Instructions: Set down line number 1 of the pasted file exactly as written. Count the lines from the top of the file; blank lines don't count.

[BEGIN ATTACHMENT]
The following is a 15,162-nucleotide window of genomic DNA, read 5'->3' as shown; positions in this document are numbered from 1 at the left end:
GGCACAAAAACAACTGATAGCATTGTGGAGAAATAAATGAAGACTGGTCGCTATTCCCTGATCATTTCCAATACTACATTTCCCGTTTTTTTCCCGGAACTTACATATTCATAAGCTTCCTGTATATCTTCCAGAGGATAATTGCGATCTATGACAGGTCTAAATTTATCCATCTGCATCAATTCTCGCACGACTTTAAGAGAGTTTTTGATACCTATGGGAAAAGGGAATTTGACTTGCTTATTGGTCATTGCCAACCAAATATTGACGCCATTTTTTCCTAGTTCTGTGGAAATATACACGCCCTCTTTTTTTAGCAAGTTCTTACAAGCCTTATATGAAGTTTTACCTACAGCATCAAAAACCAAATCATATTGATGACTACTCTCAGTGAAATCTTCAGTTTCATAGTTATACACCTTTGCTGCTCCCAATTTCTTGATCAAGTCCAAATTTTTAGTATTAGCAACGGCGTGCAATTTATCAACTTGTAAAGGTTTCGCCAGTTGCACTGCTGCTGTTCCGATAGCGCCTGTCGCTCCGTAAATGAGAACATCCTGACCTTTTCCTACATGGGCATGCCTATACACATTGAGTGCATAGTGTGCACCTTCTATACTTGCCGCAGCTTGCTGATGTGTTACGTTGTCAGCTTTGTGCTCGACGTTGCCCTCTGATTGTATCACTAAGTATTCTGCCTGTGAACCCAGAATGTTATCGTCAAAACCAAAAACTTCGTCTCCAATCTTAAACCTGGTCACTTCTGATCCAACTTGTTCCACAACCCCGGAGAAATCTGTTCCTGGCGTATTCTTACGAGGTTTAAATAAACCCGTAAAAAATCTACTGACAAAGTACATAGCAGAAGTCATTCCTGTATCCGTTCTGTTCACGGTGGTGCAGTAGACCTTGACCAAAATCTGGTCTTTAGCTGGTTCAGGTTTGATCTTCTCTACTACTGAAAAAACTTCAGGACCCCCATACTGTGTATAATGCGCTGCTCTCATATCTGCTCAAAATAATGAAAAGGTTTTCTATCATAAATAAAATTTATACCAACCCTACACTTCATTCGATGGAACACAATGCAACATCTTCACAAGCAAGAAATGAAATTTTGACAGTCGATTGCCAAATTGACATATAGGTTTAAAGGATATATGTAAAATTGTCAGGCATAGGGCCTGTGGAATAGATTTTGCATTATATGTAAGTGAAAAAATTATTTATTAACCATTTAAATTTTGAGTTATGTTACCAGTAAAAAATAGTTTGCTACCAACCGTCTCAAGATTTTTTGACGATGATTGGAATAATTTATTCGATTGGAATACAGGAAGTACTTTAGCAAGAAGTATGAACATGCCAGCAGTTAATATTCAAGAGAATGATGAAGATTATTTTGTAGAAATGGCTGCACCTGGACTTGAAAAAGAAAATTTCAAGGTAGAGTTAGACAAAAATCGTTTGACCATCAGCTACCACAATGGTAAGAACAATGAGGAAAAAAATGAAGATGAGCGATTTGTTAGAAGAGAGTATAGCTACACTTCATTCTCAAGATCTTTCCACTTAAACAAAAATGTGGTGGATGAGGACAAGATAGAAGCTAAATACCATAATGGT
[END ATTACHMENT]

The following is a 15,162-nucleotide window of genomic DNA, read 5'->3' as shown; positions in this document are numbered from 1 at the left end: